Drop kick: Wikis

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From Wikipedia, the free encyclopedia

A drop kick is a type of kick in various codes of football. It involves a player dropping the ball and then kicking it when it bounces off the ground. It contrasts to a punt, wherein the player kicks the ball without letting it hit the ground first.

Drop kicks are used as a method of restarting play and scoring points in rugby union and rugby league. They can also be used in gridiron football codes and Australian rules football, though this is now rare.

One version of a drop kick exists in association football, where it is sometimes used by the goalkeeper to perform a long-range clearance after receiving possession of the ball from open play. The goalkeeper drops the ball so that it bounces, after which point he kicks the ball in midair.

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Rugby football

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Drop kick technique

The drop kick technique in both rugby codes is usually to hold the ball with one end pointing downwards in two hands above the kicking leg. The ball is dropped onto the ground in front of the kicking foot, which makes contact at the moment or fractionally after the ball touches the ground, called the half-volley. The kicking foot usually makes contact with the ball slightly on the instep.[1]

In a rugby union kick-off or drop out, the kicker usually aims to kick the ball very high but not a great distance, and so usually strikes the ball after it has started to bounce upwards off the ground, so the contact is made close to the bottom of the ball.

For the tactics of the drop goal in open play (field goal), see drop goal.

Rugby union

In rugby union, a drop kick is used for the kick-off and restarts and to score a drop goal (sometimes called a 'field goal'). Originally it was one of only two ways to score points, along with the place kick.

Drop kicks are mandatory:

  • from the centre spot to start a half (a kick-off)
  • from the centre spot to restart the game after points have been scored
  • to restart play from the 22-metre line (called a drop-out) after the ball is touched down or made dead in the in-goal area by the defending team when the attacking team kicked or took the ball into the in-goal area
  • to score a drop goal (officially a 'dropped goal', sometimes called a 'field goal') in open play, which is worth three points.[2]

Drop kicks are optional:

  • for a conversion kick after a try has been scored. This is rare, as place kicks are almost always used for the conversion; a drop kick is sometimes used late in a game if the scoring team needs to score again quickly, and taking a place kick would be slower.
  • for a penalty kick to score a penalty goal. This is very rare, as place kicks are almost always used.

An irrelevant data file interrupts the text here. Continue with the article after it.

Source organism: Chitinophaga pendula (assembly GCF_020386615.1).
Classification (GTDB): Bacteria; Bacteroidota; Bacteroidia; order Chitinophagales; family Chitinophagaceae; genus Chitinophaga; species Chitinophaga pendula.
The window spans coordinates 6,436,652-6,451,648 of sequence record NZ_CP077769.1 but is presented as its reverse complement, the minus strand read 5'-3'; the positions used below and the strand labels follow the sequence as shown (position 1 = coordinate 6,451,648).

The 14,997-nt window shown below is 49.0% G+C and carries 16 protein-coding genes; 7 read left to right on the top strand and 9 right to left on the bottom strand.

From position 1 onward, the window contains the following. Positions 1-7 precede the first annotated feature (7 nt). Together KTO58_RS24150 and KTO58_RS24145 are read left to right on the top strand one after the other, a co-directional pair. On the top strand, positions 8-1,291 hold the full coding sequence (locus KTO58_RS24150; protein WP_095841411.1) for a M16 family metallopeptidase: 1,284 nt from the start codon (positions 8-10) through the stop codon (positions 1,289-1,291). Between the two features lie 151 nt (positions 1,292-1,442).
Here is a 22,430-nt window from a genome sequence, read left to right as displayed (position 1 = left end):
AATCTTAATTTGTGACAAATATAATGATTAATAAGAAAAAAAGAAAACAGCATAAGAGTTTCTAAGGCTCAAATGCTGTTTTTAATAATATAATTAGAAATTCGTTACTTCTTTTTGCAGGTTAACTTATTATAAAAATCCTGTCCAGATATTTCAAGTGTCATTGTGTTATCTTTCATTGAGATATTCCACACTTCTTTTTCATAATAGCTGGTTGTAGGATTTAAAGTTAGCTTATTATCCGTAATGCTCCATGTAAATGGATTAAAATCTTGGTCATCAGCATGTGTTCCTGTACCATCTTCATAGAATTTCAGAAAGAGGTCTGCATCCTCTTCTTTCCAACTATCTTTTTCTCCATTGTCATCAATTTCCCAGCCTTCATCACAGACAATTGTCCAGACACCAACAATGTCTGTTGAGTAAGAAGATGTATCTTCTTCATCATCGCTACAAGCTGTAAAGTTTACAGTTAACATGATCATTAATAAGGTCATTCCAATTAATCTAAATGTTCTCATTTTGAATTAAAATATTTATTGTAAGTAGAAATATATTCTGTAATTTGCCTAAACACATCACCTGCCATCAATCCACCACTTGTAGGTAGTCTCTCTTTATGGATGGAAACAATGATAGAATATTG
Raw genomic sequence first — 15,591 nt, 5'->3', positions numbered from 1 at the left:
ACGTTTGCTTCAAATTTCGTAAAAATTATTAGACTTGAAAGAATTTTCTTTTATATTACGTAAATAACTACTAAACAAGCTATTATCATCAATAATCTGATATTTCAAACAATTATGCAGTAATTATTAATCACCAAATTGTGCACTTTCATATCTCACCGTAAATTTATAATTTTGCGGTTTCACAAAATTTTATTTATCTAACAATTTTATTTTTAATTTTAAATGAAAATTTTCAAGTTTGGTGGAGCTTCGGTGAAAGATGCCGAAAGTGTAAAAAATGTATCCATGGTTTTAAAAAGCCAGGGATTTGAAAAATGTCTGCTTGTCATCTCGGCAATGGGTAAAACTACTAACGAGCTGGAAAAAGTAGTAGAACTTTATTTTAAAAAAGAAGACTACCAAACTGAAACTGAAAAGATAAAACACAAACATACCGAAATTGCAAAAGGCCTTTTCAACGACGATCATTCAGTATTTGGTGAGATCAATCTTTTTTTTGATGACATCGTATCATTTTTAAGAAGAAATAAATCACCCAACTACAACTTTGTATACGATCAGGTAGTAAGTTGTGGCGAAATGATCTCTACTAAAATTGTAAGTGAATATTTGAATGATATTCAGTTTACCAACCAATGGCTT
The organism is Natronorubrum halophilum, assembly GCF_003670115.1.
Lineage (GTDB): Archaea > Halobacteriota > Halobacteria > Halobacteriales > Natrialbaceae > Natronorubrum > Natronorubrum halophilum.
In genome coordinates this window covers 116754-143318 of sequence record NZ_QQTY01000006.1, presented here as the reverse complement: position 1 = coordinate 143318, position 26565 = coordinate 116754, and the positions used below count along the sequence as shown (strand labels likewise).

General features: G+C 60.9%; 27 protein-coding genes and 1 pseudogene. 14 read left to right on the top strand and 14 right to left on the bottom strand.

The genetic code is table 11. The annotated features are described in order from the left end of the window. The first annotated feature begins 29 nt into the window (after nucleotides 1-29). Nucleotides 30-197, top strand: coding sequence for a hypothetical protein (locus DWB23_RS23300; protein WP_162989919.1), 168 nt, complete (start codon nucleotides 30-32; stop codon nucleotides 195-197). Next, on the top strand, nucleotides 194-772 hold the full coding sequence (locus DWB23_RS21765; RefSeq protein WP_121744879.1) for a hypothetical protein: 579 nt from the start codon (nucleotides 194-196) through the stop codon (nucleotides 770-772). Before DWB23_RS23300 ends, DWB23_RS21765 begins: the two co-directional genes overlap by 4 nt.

• when kicking for touch (the sideline) from a penalty. This is very rare - the option of a punt kick is almost always taken instead.

Additionally, in rugby sevens, the drop kick is used for all conversion attempts, which must be taken within 40 seconds of the try being scored.

Rugby league

In rugby league, drop kicks are mandatory:

  • to restart play from the goal line (called a goal line drop-out) after:
    • the defending team is tackled or knocks on in the in-goal area
    • the defending team causes the ball to go dead or into touch-in-goal
  • to restart play from the 20 metre line after an unsuccessful penalty goal attempt goes dead or into touch-in-goal
  • to score a drop goal (sometimes known as a field goal) in open play, which is worth one point.[3]

Drop kicks are optional:

  • for a penalty kick to score a penalty goal, but this is very rare, as place kicks are generally used
  • when kicking for touch (the sideline) from a penalty, although the option of a punt kick is usually taken instead.

In rugby league nines the drop kick is used for all conversion attempts after a try has been scored.

American and Canadian football

In both American football and Canadian football, one method of scoring a field goal or extra point is by drop-kicking the football through the goal.

The drop kick was often used in early football as a surprise tactic: The ball would be snapped or lateraled to a back, who would perhaps fake a run or pass, but then would kick the field goal instead. This method of scoring worked well in the 1920s and 1930s, when the football was rounder at the ends (similar to a modern rugby ball). Early football stars such as Jim Thorpe, Paddy Driscoll and Al Bloodgood were skilled drop-kickers; Driscoll in 1925 and Bloodgood in 1926 hold a tied NFL record of four drop-kicked field goals in a single game.[4]

In 1934, the ball was made more pointed at the ends. This made passing the ball easier, as was its intent, but made the drop kick obsolete, as the more pointed ball did not bounce up from the ground reliably. The drop kick was supplanted by the place kick, which cannot be attempted out of a formation generally used as a running or passing set. The drop kick remains in the rules, but is seldom seen, and rarely effective when attempted.

In popular media, a drop kick was successfully attempted in the Burt Reynolds film The Longest Yard, with Reynolds' character explaining its proper name and point value to a player (Ray Nitschke's character) on the opposing team.